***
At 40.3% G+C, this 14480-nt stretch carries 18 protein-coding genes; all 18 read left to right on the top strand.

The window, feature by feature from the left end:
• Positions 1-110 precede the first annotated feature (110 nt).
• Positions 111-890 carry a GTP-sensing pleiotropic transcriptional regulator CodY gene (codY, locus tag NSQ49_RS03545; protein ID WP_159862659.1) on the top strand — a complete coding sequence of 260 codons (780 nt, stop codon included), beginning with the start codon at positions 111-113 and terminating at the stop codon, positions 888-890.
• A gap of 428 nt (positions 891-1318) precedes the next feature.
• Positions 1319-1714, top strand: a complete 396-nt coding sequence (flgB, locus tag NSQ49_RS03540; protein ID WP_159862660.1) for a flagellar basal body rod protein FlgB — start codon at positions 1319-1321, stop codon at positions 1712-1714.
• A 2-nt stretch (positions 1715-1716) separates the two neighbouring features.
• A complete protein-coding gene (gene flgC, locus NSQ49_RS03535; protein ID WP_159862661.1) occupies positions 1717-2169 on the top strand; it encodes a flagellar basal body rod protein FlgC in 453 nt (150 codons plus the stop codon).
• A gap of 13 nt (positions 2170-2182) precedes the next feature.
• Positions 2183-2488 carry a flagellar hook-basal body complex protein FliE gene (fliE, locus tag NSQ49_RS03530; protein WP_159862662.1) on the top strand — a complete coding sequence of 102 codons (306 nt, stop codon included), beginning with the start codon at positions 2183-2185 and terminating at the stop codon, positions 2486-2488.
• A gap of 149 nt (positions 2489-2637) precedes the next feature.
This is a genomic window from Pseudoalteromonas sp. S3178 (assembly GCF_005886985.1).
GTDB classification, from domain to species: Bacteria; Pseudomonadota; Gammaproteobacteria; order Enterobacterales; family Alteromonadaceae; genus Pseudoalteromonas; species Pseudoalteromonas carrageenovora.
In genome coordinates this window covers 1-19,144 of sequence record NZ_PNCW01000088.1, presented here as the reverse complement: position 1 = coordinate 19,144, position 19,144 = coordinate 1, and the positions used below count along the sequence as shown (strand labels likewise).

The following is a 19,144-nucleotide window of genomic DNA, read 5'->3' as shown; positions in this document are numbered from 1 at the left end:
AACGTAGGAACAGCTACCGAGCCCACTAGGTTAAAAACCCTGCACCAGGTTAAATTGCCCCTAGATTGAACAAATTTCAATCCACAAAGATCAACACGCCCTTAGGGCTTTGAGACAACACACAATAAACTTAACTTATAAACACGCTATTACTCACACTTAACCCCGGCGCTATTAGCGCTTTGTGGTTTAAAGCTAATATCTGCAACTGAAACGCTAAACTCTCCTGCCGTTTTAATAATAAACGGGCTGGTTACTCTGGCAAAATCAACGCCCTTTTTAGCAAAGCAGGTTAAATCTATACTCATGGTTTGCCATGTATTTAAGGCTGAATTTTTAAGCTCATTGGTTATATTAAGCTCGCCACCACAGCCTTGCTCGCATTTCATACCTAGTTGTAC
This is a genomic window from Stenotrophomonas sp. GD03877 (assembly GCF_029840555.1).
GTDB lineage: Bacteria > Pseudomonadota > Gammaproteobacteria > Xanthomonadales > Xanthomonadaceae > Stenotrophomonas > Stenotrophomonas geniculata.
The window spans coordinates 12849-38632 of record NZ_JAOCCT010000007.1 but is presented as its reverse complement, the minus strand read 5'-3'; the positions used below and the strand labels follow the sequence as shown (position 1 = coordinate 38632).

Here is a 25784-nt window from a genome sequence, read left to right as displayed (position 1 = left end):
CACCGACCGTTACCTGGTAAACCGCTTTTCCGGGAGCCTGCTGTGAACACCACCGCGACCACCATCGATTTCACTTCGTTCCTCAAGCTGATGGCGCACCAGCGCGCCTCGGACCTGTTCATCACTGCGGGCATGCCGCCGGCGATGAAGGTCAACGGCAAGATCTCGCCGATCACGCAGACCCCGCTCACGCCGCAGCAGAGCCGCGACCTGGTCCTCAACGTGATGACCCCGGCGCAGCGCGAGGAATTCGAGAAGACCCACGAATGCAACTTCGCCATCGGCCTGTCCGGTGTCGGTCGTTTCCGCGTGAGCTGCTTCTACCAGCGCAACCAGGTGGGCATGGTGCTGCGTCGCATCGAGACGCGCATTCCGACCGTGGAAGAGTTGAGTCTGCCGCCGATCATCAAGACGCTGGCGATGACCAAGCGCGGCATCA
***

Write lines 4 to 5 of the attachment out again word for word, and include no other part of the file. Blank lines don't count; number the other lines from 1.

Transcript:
• Positions 111-890 carry a GTP-sensing pleiotropic transcriptional regulator CodY gene (codY, locus tag NSQ49_RS03545; protein ID WP_159862659.1) on the top strand — a complete coding sequence of 260 codons (780 nt, stop codon included), beginning with the start codon at positions 111-113 and terminating at the stop codon, positions 888-890.
• A gap of 428 nt (positions 891-1318) precedes the next feature.